6. Keeler, Emmett & Spence, Michael & Zeckhauser, Richard, 1972. "The optimal control of pollution," Journal of Economic Theory, Elsevier, vol. 4(1), pages 19-34, February.
  7. Frederick Ploeg & Cees Withagen, 1991. "Pollution control and the Ramsey problem," Environmental & Resource Economics, European Association of Environmental and Resource Economists, vol. 1(2), pages 215-236, June.
  8. Aghion, Philippe & Howitt, Peter, 1992. "A Model of Growth through Creative Destruction," Econometrica, Econometric Society, vol. 60(2), pages 323-51, March.
  9. Romer, Paul M, 1986. "Increasing Returns and Long-run Growth," Journal of Political Economy, University of Chicago Press, vol. 94(5), pages 1002-37, October.
  10. Van Der Ploeg, F. & De Zeeuw, A.J., 1990. "International Aspects Of Pollution Control," Papers 9065, Tilburg - Center for Economic Research.
  11. Gruver, Gene W., 1976. "Optimal investment in pollution control capital in a neoclassical growth context," Journal of Environmental Economics and Management, Elsevier, vol. 3(3), pages 165-177, October.
  12. Aghion, Philippe & Howitt, Peter, 1992. "A Model of Growth Through Creative Destruction," Scholarly Articles 12490578, Harvard University Department of Economics.
  13. van der Ploeg, Frederick, 1992. "Temporal risk aversion, intertemporal substitution and Keynesian propensities to consume," Economics Letters, Elsevier, vol. 39(4), pages 479-484, August.
  14. Withagen, Cees, 1994. "Pollution and exhaustibility of fossil fuels," Resource and Energy Economics, Elsevier, vol. 16(3), pages 235-242, August.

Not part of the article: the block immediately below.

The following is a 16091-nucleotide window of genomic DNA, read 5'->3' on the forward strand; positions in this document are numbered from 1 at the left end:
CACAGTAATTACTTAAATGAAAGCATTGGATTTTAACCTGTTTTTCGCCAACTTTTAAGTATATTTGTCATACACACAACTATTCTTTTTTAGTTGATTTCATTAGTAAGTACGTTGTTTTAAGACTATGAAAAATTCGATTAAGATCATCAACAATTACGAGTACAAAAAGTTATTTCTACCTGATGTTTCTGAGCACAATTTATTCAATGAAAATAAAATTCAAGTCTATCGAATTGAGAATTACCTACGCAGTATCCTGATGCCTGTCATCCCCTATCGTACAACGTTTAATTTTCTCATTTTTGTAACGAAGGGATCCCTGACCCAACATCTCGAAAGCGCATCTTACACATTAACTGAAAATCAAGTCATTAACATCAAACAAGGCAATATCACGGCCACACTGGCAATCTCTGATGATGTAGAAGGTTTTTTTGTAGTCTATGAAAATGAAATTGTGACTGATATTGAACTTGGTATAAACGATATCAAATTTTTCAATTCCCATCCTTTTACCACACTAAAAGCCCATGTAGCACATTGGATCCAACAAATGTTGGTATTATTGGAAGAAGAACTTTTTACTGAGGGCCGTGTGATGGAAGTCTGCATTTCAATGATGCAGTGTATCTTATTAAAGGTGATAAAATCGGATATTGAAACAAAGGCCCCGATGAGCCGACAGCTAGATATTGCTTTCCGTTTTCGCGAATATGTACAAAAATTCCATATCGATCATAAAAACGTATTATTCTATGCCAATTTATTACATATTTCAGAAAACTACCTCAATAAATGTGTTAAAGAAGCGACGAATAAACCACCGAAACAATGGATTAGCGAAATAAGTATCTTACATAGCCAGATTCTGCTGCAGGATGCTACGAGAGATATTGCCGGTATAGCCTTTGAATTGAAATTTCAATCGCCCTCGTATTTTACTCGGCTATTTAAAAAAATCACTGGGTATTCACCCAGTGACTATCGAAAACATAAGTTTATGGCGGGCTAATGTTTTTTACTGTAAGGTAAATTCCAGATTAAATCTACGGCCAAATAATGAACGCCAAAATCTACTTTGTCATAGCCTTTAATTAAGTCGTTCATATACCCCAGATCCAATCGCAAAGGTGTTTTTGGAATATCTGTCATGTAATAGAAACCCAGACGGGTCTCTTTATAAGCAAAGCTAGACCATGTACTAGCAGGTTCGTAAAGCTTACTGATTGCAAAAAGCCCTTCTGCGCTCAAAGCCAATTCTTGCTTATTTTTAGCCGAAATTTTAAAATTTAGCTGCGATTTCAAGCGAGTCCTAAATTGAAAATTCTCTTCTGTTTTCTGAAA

15. Alogoskoufis, George & van der Ploeg, Frederick, 1990. "On Budgetary Policies and Economic Growth," CEPR Discussion Papers 496, C.E.P.R. Discussion Papers.
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Cited by:
  1. Hubert Kempf & St�Phane Rossignol, 2007. "Is Inequality Harmful For The Environment In A Growing Economy?," Economics and Politics, Wiley Blackwell, vol. 19(1), pages 53-71, 03.
  2. Ganelli, Giovanni & Tervala, Juha, 2011. "International transmission of environmental policy: A New Keynesian perspective," Ecological Economics, Elsevier, vol. 70(11), pages 2070-2082, September.
  3. Charles van Marrewijk, 2005. "Geographical Economics and the Role of Pollution on Location," Tinbergen Institute Discussion Papers 05-018/2, Tinbergen Institute.
  4. Bovenberg, A.L. & Mooij, R.A. de, 1997. "Environmental tax reforms and endogenous growth," Open Access publications from Tilburg University urn:nbn:nl:ui:12-74434, Tilburg University.
  5. Morgane Chevé, 2000. "Irreversibility of Pollution Accumulation," Environmental & Resource Economics, European Association of Environmental and Resource Economists, vol. 16(1), pages 93-104, May.
  6. Vellinga, Nico, 1999. "Multiplicative utility and the influence of environmental care on the short-term economic growth rate," Economic Modelling, Elsevier, vol. 16(3), pages 307-330, August.
  7. Francesco Ricci, 2004. "Channels of Transmission of Environmental Policy to Economic Growth: A Survey of the Theory," Working Papers 2004.52, Fondazione Eni Enrico Mattei.